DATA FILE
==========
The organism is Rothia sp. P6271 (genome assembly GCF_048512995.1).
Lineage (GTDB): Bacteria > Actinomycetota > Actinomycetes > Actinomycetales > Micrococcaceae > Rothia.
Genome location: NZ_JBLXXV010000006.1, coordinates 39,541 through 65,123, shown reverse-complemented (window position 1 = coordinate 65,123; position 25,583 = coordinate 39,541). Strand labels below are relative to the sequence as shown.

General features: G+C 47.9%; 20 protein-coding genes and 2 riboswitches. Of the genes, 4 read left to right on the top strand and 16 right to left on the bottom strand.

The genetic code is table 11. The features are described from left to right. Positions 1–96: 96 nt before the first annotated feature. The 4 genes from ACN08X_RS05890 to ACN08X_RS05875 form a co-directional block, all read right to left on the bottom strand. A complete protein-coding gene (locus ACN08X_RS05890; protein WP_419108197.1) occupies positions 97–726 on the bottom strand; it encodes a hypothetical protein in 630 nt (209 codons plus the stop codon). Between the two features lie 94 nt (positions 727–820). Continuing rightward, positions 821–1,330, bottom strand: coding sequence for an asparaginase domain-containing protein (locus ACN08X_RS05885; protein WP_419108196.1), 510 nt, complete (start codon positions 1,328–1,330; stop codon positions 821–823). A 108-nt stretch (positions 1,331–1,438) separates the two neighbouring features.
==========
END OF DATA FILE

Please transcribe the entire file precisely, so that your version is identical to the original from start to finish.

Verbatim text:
The organism is Rothia sp. P6271 (genome assembly GCF_048512995.1).
Lineage (GTDB): Bacteria > Actinomycetota > Actinomycetes > Actinomycetales > Micrococcaceae > Rothia.
Genome location: NZ_JBLXXV010000006.1, coordinates 39,541 through 65,123, shown reverse-complemented (window position 1 = coordinate 65,123; position 25,583 = coordinate 39,541). Strand labels below are relative to the sequence as shown.

General features: G+C 47.9%; 20 protein-coding genes and 2 riboswitches. Of the genes, 4 read left to right on the top strand and 16 right to left on the bottom strand.

The genetic code is table 11. The features are described from left to right. Positions 1–96: 96 nt before the first annotated feature. The 4 genes from ACN08X_RS05890 to ACN08X_RS05875 form a co-directional block, all read right to left on the bottom strand. A complete protein-coding gene (locus ACN08X_RS05890; protein WP_419108197.1) occupies positions 97–726 on the bottom strand; it encodes a hypothetical protein in 630 nt (209 codons plus the stop codon). Between the two features lie 94 nt (positions 727–820). Continuing rightward, positions 821–1,330, bottom strand: coding sequence for an asparaginase domain-containing protein (locus ACN08X_RS05885; protein WP_419108196.1), 510 nt, complete (start codon positions 1,328–1,330; stop codon positions 821–823). A 108-nt stretch (positions 1,331–1,438) separates the two neighbouring features.